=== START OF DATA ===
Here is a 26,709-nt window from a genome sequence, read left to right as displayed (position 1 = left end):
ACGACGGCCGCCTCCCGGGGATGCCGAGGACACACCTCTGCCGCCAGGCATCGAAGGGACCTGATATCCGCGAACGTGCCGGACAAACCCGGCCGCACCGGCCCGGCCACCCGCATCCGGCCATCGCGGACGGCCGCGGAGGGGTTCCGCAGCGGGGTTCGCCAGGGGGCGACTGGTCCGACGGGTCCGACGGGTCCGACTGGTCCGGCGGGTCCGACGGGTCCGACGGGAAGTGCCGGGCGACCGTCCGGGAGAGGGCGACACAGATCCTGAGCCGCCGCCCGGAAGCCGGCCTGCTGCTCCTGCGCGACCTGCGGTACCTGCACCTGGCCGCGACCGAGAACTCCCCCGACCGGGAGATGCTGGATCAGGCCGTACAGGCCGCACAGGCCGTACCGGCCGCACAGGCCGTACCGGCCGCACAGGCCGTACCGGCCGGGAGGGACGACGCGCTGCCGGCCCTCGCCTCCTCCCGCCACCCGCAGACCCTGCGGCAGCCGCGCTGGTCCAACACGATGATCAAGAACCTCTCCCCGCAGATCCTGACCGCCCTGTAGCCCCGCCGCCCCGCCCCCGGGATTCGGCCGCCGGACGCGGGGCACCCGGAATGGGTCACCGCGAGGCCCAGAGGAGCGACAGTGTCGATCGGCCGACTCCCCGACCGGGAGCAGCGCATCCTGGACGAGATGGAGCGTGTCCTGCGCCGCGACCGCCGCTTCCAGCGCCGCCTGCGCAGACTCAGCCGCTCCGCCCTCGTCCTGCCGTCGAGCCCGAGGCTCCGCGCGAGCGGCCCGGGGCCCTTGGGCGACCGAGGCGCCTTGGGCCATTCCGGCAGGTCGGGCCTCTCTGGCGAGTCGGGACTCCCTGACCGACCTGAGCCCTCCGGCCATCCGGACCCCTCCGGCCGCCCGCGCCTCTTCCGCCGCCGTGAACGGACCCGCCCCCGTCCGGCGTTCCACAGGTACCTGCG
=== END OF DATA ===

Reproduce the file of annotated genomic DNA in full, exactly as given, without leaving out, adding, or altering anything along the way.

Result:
Here is a 26,709-nt window from a genome sequence, read left to right as displayed (position 1 = left end):
ACGACGGCCGCCTCCCGGGGATGCCGAGGACACACCTCTGCCGCCAGGCATCGAAGGGACCTGATATCCGCGAACGTGCCGGACAAACCCGGCCGCACCGGCCCGGCCACCCGCATCCGGCCATCGCGGACGGCCGCGGAGGGGTTCCGCAGCGGGGTTCGCCAGGGGGCGACTGGTCCGACGGGTCCGACGGGTCCGACTGGTCCGGCGGGTCCGACGGGTCCGACGGGAAGTGCCGGGCGACCGTCCGGGAGAGGGCGACACAGATCCTGAGCCGCCGCCCGGAAGCCGGCCTGCTGCTCCTGCGCGACCTGCGGTACCTGCACCTGGCCGCGACCGAGAACTCCCCCGACCGGGAGATGCTGGATCAGGCCGTACAGGCCGCACAGGCCGTACCGGCCGCACAGGCCGTACCGGCCGCACAGGCCGTACCGGCCGGGAGGGACGACGCGCTGCCGGCCCTCGCCTCCTCCCGCCACCCGCAGACCCTGCGGCAGCCGCGCTGGTCCAACACGATGATCAAGAACCTCTCCCCGCAGATCCTGACCGCCCTGTAGCCCCGCCGCCCCGCCCCCGGGATTCGGCCGCCGGACGCGGGGCACCCGGAATGGGTCACCGCGAGGCCCAGAGGAGCGACAGTGTCGATCGGCCGACTCCCCGACCGGGAGCAGCGCATCCTGGACGAGATGGAGCGTGTCCTGCGCCGCGACCGCCGCTTCCAGCGCCGCCTGCGCAGACTCAGCCGCTCCGCCCTCGTCCTGCCGTCGAGCCCGAGGCTCCGCGCGAGCGGCCCGGGGCCCTTGGGCGACCGAGGCGCCTTGGGCCATTCCGGCAGGTCGGGCCTCTCTGGCGAGTCGGGACTCCCTGACCGACCTGAGCCCTCCGGCCATCCGGACCCCTCCGGCCGCCCGCGCCTCTTCCGCCGCCGTGAACGGACCCGCCCCCGTCCGGCGTTCCACAGGTACCTGCG